The pandemic has changed many things in our lives. Even while we are still in it, we are seeing the dramatic impact on our world and in our economic lives. One thing we pet care professionals know for sure is, there has been a huge increase in the companion dog population in the United States and throughout the world because of the pandemic. While this has been great for homebound people and pets, it has also made the existing groomer shortage seem even more severe.
THE LAWS OF SUPPLY & DEMAND
Actually, there isn’t exactly a groomer shortage; there are more groomers now than ever before. We are living, however, with a supply and demand problem. Various statistical sources track the pet population increase at 24%–30% in dog ownership just in the last year in the United States alone. And because there hasn’t been a corresponding increase in groomers, veterinarians, kennels or trainers to staff the needs of all these new dogs and cats, our pet care industry is feeling the impact of this sudden population growth in pet ownership.
The Charlotte Ledger published an article on June 24, 2021 that stated, “The dogs are scruffy, with no end in sight: Charlotte dog groomers are overloaded as a worker shortage collides with an increase in dog ownership.”
Charlotte–area radio station WFAE ran an interview on the topic in which the reporter said, “Well, we called five different pet groomers in Charlotte and the first five that we called rolled over into voicemail and said they weren’t taking new clients. But the ones that you can find, it’s taking several weeks to get in…So, there are big problems in the world. Having to wait a little longer for a pet groomer maybe isn’t one of them, but it’s an interesting trend.”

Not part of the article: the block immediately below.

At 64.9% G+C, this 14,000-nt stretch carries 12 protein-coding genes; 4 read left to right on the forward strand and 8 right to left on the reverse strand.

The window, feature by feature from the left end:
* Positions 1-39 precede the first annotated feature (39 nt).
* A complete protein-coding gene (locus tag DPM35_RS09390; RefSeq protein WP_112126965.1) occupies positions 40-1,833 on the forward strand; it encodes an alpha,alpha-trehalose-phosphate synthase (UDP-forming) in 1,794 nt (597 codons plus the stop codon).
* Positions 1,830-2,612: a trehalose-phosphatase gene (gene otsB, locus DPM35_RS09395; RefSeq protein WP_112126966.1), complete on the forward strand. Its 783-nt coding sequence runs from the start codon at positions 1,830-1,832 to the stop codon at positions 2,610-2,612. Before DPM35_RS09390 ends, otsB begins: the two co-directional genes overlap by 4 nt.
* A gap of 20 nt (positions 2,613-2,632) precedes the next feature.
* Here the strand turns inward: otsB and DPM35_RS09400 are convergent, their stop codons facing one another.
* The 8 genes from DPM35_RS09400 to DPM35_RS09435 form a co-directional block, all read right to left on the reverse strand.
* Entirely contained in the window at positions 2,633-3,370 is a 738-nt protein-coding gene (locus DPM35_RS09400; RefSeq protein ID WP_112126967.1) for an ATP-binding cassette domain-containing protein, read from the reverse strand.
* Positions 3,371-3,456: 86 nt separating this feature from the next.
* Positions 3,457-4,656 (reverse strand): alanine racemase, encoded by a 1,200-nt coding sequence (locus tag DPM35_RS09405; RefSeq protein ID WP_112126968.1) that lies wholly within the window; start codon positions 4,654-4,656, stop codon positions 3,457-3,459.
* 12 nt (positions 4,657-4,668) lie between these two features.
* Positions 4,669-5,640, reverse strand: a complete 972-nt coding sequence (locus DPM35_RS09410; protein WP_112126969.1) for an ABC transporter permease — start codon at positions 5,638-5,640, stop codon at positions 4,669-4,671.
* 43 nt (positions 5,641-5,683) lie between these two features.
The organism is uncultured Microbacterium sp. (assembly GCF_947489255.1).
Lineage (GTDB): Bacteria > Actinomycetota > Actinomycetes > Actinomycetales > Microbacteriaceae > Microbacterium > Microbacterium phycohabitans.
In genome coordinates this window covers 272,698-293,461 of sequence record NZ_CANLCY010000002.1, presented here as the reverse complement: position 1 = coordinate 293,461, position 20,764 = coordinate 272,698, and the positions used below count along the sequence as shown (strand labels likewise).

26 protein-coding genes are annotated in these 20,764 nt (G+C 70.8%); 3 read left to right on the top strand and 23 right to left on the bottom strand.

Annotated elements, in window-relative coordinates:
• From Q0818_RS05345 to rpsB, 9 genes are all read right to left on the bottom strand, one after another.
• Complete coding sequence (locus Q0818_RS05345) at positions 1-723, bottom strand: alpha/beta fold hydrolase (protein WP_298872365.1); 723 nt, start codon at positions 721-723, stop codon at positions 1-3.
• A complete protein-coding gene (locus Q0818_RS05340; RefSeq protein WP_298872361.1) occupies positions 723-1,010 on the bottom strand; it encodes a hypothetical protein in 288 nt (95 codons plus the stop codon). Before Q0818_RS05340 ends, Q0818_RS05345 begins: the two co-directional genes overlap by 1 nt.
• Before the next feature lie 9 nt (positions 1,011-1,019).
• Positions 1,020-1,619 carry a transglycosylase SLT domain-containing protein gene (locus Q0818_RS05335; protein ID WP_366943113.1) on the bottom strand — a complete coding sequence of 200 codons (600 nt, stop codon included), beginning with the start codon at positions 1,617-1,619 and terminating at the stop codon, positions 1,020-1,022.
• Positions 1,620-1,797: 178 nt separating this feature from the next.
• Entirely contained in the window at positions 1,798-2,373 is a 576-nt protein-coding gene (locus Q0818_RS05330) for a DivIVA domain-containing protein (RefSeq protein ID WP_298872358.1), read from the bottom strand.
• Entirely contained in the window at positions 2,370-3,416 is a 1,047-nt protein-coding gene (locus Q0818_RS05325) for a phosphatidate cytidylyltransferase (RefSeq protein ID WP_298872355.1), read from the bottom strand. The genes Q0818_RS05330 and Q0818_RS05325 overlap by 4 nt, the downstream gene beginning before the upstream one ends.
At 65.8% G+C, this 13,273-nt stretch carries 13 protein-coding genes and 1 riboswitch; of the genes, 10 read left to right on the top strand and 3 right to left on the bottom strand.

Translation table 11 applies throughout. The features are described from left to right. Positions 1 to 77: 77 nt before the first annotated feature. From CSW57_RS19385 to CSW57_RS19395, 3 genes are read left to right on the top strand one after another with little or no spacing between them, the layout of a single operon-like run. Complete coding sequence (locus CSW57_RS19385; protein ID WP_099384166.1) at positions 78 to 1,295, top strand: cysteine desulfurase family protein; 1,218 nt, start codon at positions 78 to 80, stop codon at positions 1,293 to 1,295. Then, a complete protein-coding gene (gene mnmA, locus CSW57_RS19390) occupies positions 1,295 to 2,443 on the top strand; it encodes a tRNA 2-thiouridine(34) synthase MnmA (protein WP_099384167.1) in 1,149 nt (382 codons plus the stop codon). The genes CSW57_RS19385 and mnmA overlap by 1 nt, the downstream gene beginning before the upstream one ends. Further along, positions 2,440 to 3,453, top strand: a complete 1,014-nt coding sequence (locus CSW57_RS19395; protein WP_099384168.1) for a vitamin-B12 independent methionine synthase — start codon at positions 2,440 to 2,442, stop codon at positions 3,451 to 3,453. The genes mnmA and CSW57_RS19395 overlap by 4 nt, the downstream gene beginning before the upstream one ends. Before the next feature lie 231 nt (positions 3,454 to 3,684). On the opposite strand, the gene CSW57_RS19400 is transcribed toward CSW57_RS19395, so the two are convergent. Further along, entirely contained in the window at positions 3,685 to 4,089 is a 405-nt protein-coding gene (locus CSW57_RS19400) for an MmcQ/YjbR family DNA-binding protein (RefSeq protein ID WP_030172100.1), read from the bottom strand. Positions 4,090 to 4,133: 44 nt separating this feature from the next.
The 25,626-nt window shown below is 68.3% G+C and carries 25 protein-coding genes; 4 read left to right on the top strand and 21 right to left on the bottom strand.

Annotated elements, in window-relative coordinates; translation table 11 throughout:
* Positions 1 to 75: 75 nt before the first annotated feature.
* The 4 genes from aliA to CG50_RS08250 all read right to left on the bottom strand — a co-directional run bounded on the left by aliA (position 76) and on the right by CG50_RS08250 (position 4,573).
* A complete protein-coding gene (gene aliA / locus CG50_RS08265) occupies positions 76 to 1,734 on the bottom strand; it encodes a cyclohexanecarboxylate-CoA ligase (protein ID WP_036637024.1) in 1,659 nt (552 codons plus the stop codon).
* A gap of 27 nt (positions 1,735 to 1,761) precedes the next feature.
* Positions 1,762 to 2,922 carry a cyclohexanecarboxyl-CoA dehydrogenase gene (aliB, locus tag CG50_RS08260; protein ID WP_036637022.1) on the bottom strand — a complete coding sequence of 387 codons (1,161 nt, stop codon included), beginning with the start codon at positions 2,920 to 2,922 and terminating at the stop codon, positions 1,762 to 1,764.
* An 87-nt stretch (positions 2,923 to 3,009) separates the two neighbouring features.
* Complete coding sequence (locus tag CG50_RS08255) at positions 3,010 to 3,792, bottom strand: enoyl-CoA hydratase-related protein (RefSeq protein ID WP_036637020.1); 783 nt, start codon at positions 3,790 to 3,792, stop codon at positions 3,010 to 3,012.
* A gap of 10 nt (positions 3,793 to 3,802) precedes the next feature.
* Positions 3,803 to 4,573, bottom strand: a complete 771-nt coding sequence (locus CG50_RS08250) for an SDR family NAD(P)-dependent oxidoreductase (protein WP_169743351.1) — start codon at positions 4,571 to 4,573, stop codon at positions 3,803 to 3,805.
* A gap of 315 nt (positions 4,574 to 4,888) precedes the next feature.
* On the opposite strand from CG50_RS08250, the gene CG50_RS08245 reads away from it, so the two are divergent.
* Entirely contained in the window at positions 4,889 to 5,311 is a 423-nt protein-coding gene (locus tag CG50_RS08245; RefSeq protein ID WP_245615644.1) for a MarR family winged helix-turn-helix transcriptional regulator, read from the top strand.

In an article published by Daily Voice from New Rochelle, New York on May 23, 2021, they shared about the subject: “With the rise in new pet owners has come a demand for veterinary, grooming, and training services for the millions of new animals being adopted during the pandemic that some businesses are struggling to keep up with.”
On July 26, 2021, The Berkshire Edge published an article with the headline: “Pet Services Hammered by Pandemic Puppy Boom—Increased pet ownership has ratcheted up the need for daycare and training.” The article discussed statistics from the ASPCA: “The American Society for the Prevention of Cruelty to Animals (ASPCA) estimates that 23 million U.S. households acquired a new pet between March 2020 and May 2021 and, according to Rover.com, 13 percent were first–time pet owners.”
The pet industry has to make rapid adjustments, just like other pandemic–transformed industries such as restaurants, school systems, businesses, and the sports and entertainment fields. Almost everyone has had to learn new ways of doing their work. Many veterinarians are in triage mode almost every day. People with new dogs and cats are having to go to extraordinary lengths to wait for, and even to find, a veterinary appointment, a trainer or a groomer. Groomers in more populated areas everywhere are scrambling to hire more help, train up new staff, and learn new and better ways to manage our scheduling demands as best we can.
Hopefully, you have already raised your prices, prioritized your best regular customers and taken steps to manage your own schedule to prevent burnout. We are running a marathon, not a sprint. We must protect our own wellbeing for the long haul.
PLANNING FOR THE FUTURE
Now more than ever, it is important that you take some quiet time to self–assess. What can you realistically manage long–term that meets both your financial needs and also those of your own physical and mental health? Stress can be bad for us—unrelenting stress is even more so.